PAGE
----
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Requested actions

  • Promote COVID-19 vaccine among people who are pregnant, lactating or who may become pregnant. Only 31% of pregnant people in the U.S. are fully vaccinated. In 2021, 97% of pregnant people hospitalized for COVID-19 illness or labor and delivery with active infection were unvaccinated. Educate patients on the safety and effectiveness of COVID-19 vaccine during pregnancy.
  • Be aware, the U.S. is experiencing a shortage of BinaxNOW antigen test kits, straining the entire testing system. Washington State Department of Health (DOH) is working with the manufacturer, Abbott, and the federal government to increase the supply in Washington. However, supplies will likely remain low for the next month or two.
  • Help families navigate the K-12 testing requirements to return to school for students with COVID-19-like illness (CLI). Children with CLI need a PCR test before returning to school. Over-the-counter antigen tests do not offer proof of testing.

Background

COVID-19 vaccine for pregnant and lactating people

On Sept. 29, the Centers for Disease Control and Prevention (CDC) released a Health Alert Network (HAN) advisory recommending urgent action to increase COVID-19 vaccination among people who are pregnant, recently pregnant, lactating, trying to become pregnant or who may become pregnant. CDC strongly recommends COVID-19 vaccine before or during pregnancy because the benefits of vaccine outweigh known or potential risks.

As of Sept. 27, more than 125,000 lab-confirmed COVID-19 cases are in pregnant people, including more than 22,000 hospitalizations and 161 deaths. The highest number of COVID-19-related deaths in pregnant people (n=22) in one month happened August 2021. National surveillance data shows about 97% of pregnant people hospitalized for illness or labor and delivery with active infection were unvaccinated.

In addition to the risks of severe illness and death for pregnant and recently pregnant people, they are also at increased risk for adverse pregnancy and neonatal outcomes, including preterm birth and admission of their neonate(s) to an intensive care unit (ICU). Other adverse pregnancy outcomes, like stillbirth, have been reported.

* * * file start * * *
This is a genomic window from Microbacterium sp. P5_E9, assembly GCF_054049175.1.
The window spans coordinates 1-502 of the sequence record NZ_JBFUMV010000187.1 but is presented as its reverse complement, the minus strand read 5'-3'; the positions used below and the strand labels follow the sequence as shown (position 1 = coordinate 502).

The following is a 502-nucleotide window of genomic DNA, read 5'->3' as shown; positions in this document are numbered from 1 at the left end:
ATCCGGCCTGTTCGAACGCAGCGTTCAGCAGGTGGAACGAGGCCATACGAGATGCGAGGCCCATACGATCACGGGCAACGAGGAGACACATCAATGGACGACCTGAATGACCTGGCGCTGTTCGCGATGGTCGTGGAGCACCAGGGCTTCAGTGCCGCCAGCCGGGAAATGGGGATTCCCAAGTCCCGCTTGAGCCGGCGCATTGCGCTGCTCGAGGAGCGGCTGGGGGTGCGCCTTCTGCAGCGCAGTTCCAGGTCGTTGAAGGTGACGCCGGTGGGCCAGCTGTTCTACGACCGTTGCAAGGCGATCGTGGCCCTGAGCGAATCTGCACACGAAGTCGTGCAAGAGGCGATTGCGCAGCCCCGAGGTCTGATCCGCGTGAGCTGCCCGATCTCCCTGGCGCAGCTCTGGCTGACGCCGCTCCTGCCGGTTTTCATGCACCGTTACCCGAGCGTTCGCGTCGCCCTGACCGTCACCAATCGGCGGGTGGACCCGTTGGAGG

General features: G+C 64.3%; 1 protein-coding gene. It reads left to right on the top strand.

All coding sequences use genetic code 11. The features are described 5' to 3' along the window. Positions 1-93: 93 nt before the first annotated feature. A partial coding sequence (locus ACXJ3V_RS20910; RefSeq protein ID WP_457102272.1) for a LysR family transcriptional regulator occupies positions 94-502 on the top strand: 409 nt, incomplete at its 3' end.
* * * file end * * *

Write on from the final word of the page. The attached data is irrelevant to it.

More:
Despite the known risks of COVID-19, as of Sept. 18, 31.0% of pregnant people were fully vaccinated before or during their pregnancy. Additionally, there are racial and ethnic disparities in vaccination coverage for pregnant people.

Healthcare providers should communicate the risks of COVID-19, the benefits of vaccine, and the safety and effectiveness of COVID-19 vaccine during pregnancy. Healthcare providers should strongly recommend people who are pregnant, recently pregnant, lactating, trying to become pregnant or who may become pregnant get COVID-19 vaccine as soon as possible.

Recommendations

  • Ensure all clinical staff are aware of the recommendation for vaccination of people before and during pregnancy and the serious risks of COVID-19 to pregnant and recently pregnant people and their fetuses/infants.
  • Increase outreach efforts to encourage, recommend and offer vaccination to people who are pregnant, recently pregnant, lactating, trying to become pregnant or may become pregnant. A strong recommendation from a healthcare provider is a critical factor in COVID-19 vaccine acceptance and can make a meaningful difference to protect the health of pregnant and recently pregnant people and their fetuses/infants.
  • For healthcare providers who see patients who are pregnant, recently pregnant, lactating, trying to become pregnant or who may become pregnant:
    • Review patients’ COVID-19 vaccination status at each pre- and post-natal visit and discuss COVID-19 vaccine with those who are unvaccinated.
    • Reach out to your patients with messages encouraging and recommending the critical need for vaccination.
    • Remind patients that vaccine is recommended for those with prior COVID-19 infection. Studies show vaccination provides increased protection in people who have recovered from COVID-19.